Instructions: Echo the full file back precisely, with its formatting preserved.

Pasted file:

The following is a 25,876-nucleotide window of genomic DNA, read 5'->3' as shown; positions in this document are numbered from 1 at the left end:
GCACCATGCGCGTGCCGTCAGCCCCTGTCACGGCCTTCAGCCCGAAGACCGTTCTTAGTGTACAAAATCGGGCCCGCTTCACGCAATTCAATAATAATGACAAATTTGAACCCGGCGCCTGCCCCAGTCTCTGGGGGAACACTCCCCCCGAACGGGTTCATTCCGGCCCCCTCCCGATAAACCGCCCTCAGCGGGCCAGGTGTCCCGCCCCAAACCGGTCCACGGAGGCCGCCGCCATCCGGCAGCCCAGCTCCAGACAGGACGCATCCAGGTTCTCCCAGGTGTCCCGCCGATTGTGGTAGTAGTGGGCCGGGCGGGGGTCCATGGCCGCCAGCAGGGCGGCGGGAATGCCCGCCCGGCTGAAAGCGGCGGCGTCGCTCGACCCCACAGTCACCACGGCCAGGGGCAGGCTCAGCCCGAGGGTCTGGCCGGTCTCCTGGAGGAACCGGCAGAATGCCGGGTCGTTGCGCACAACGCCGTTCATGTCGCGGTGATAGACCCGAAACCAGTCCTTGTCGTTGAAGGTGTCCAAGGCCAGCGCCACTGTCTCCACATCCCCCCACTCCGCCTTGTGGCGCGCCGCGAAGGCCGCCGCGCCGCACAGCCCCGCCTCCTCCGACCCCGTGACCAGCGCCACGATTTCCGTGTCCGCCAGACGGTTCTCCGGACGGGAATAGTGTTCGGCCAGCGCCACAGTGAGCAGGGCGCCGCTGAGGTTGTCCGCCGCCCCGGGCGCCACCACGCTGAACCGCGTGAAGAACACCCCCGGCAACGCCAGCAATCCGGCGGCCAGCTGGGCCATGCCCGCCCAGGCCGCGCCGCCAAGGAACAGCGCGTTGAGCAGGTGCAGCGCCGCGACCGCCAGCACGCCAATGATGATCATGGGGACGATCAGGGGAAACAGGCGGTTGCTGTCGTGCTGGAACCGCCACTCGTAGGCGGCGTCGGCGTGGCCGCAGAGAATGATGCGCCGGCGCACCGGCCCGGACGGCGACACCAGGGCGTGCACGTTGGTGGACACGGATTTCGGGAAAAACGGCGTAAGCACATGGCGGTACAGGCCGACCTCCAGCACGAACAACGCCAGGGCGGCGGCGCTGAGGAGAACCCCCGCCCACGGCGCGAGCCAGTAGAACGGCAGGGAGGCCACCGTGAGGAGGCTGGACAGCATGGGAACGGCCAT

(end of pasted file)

The following is a 25,876-nucleotide window of genomic DNA, read 5'->3' as shown; positions in this document are numbered from 1 at the left end:
GCACCATGCGCGTGCCGTCAGCCCCTGTCACGGCCTTCAGCCCGAAGACCGTTCTTAGTGTACAAAATCGGGCCCGCTTCACGCAATTCAATAATAATGACAAATTTGAACCCGGCGCCTGCCCCAGTCTCTGGGGGAACACTCCCCCCGAACGGGTTCATTCCGGCCCCCTCCCGATAAACCGCCCTCAGCGGGCCAGGTGTCCCGCCCCAAACCGGTCCACGGAGGCCGCCGCCATCCGGCAGCCCAGCTCCAGACAGGACGCATCCAGGTTCTCCCAGGTGTCCCGCCGATTGTGGTAGTAGTGGGCCGGGCGGGGGTCCATGGCCGCCAGCAGGGCGGCGGGAATGCCCGCCCGGCTGAAAGCGGCGGCGTCGCTCGACCCCACAGTCACCACGGCCAGGGGCAGGCTCAGCCCGAGGGTCTGGCCGGTCTCCTGGAGGAACCGGCAGAATGCCGGGTCGTTGCGCACAACGCCGTTCATGTCGCGGTGATAGACCCGAAACCAGTCCTTGTCGTTGAAGGTGTCCAAGGCCAGCGCCACTGTCTCCACATCCCCCCACTCCGCCTTGTGGCGCGCCGCGAAGGCCGCCGCGCCGCACAGCCCCGCCTCCTCCGACCCCGTGACCAGCGCCACGATTTCCGTGTCCGCCAGACGGTTCTCCGGACGGGAATAGTGTTCGGCCAGCGCCACAGTGAGCAGGGCGCCGCTGAGGTTGTCCGCCGCCCCGGGCGCCACCACGCTGAACCGCGTGAAGAACACCCCCGGCAACGCCAGCAATCCGGCGGCCAGCTGGGCCATGCCCGCCCAGGCCGCGCCGCCAAGGAACAGCGCGTTGAGCAGGTGCAGCGCCGCGACCGCCAGCACGCCAATGATGATCATGGGGACGATCAGGGGAAACAGGCGGTTGCTGTCGTGCTGGAACCGCCACTCGTAGGCGGCGTCGGCGTGGCCGCAGAGAATGATGCGCCGGCGCACCGGCCCGGACGGCGACACCAGGGCGTGCACGTTGGTGGACACGGATTTCGGGAAAAACGGCGTAAGCACATGGCGGTACAGGCCGACCTCCAGCACGAACAACGCCAGGGCGGCGGCGCTGAGGAGAACCCCCGCCCACGGCGCGAGCCAGTAGAACGGCAGGGAGGCCACCGTGAGGAGGCTGGACAGCATGGGAACGGCCAT